The Militant (logo)  

Vol. 74/No. 25      June 28, 2010

Striking Spirit pilots demand
wage parity with other airlines
(front page)
Pilots at Spirit Airlines walked off the job June 12 in the first strike at a U.S. passenger airline since 2005. The strike comes after three years of contract negotiations.

The 450 pilots, members of the Air Line Pilots Association (ALPA), say the company's offer does not bring their wages up to par with similarly experienced pilots at other low-cost carriers like JetBlue. A first-year pilot at Spirit earns approximately $34,600 compared to $39,500 at JetBlue; first-year captains earn less than half what JetBlue captains take home.

Spirit Airlines has 150 daily flights and represents 20 percent of the airline traffic at the Ft. Lauderdale airport, including 41 percent of all international flights. It also has a significant presence in Atlantic City, New Jersey; Detroit; and Myrtle Beach, South Carolina.

The strike is being watched because of ongoing negotiations with pilots at American Airlines and Air Tran. Last month pilots at Air Tran passed a strike authorization vote. They make slightly more on average than their counterparts at Spirit.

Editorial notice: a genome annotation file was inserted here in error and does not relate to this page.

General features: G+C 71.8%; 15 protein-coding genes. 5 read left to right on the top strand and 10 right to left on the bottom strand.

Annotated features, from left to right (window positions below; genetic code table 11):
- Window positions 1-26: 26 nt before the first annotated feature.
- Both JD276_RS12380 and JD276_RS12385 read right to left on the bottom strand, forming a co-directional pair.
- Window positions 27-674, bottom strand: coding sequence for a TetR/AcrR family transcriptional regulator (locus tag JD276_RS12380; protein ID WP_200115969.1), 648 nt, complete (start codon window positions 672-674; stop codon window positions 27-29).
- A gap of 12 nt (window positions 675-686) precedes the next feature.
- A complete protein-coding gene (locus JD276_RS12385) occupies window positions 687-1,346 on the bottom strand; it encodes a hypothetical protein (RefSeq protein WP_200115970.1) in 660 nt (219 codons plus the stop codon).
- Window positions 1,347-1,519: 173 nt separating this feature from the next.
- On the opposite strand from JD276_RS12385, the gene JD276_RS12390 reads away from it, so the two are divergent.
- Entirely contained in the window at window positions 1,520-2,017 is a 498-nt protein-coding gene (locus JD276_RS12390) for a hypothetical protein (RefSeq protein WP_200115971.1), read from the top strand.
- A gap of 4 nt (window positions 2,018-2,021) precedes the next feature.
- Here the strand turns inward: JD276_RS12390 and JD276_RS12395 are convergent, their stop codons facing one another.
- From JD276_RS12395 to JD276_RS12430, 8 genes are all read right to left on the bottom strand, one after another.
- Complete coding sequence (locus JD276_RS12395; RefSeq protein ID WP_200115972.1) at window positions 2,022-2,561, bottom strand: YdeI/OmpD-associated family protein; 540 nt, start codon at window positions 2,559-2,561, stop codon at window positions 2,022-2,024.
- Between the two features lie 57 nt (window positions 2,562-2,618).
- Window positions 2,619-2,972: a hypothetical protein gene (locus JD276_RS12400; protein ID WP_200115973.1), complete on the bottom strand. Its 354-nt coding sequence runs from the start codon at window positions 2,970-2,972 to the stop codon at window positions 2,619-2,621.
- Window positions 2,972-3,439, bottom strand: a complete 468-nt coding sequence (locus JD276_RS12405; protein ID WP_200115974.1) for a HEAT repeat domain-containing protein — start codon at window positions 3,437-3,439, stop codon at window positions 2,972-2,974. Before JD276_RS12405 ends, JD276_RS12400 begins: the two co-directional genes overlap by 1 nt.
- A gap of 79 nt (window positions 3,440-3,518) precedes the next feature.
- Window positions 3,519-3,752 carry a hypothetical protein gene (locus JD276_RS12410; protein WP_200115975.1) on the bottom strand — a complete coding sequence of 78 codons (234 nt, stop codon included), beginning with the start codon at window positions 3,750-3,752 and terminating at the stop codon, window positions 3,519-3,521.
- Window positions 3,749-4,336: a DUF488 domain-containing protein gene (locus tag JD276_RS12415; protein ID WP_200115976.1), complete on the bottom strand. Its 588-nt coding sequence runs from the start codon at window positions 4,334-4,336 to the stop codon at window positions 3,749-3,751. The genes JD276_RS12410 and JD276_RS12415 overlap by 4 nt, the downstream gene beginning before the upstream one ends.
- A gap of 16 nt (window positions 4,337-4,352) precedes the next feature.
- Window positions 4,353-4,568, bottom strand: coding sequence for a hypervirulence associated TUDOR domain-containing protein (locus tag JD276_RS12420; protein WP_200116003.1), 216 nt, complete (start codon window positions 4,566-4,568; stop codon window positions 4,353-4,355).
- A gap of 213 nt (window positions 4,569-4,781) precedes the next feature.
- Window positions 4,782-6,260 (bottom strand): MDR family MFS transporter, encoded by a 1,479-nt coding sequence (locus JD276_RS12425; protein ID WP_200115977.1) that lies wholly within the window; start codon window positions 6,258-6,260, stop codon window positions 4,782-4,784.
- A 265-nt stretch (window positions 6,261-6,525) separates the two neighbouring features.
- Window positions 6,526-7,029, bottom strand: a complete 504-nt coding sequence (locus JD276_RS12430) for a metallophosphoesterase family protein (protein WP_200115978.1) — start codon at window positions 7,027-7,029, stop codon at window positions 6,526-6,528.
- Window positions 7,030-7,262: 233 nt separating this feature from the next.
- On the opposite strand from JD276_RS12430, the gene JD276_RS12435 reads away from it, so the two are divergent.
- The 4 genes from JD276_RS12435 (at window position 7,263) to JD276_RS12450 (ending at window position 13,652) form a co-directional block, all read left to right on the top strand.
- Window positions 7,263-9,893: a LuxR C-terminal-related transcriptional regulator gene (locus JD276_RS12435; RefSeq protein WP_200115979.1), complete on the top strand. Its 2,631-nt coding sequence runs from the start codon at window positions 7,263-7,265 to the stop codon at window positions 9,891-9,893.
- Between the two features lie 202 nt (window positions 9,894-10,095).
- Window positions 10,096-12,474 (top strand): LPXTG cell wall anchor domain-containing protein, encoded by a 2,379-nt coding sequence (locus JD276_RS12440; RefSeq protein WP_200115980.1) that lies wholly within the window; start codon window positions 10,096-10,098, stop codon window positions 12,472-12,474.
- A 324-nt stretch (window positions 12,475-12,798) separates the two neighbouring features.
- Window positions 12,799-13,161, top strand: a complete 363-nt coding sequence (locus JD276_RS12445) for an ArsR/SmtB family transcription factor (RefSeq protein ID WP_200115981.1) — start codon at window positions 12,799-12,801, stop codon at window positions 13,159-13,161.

"None of the planes are moving and none of our pilots have crossed the picket line," said Paul Hopkins, strike committee chairman of Spirit's unit of ALPA. Spirit had said it would attempt to fly planes with management pilots and those who cross the picket line, but as of June 13 no flights have taken place.

Company CEO Ben Baldanza said in an interview with the Wall Street Journal that “we would be open” to the White House convening a Presidential Emergency Board to break the strike and mandate a contract settlement. "We believe it would be in the public interest," he said.

Spirit had the highest profit margin of any U.S. airline in 2009.
Related articles:
Nurses in Minnesota protest cutbacks in 1-day walkout  
Front page (for this issue) | Home | Text-version home